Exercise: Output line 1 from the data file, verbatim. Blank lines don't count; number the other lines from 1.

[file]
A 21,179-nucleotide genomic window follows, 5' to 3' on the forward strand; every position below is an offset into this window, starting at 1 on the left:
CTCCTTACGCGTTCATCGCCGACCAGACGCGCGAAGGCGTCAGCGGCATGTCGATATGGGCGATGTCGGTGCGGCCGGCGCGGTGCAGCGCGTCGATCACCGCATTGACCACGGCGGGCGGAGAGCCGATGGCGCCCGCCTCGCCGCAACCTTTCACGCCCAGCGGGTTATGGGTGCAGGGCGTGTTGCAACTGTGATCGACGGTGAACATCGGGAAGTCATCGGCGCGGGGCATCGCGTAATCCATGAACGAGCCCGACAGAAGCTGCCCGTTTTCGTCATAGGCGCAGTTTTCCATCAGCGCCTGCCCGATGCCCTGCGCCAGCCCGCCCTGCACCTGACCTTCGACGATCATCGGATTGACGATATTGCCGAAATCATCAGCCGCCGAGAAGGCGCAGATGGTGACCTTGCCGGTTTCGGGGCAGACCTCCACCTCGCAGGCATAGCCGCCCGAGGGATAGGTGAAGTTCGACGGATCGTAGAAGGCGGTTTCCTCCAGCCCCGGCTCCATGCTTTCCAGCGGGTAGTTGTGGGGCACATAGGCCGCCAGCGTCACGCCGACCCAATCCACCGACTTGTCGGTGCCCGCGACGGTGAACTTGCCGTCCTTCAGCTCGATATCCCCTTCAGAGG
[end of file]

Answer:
A 21,179-nucleotide genomic window follows, 5' to 3' on the forward strand; every position below is an offset into this window, starting at 1 on the left: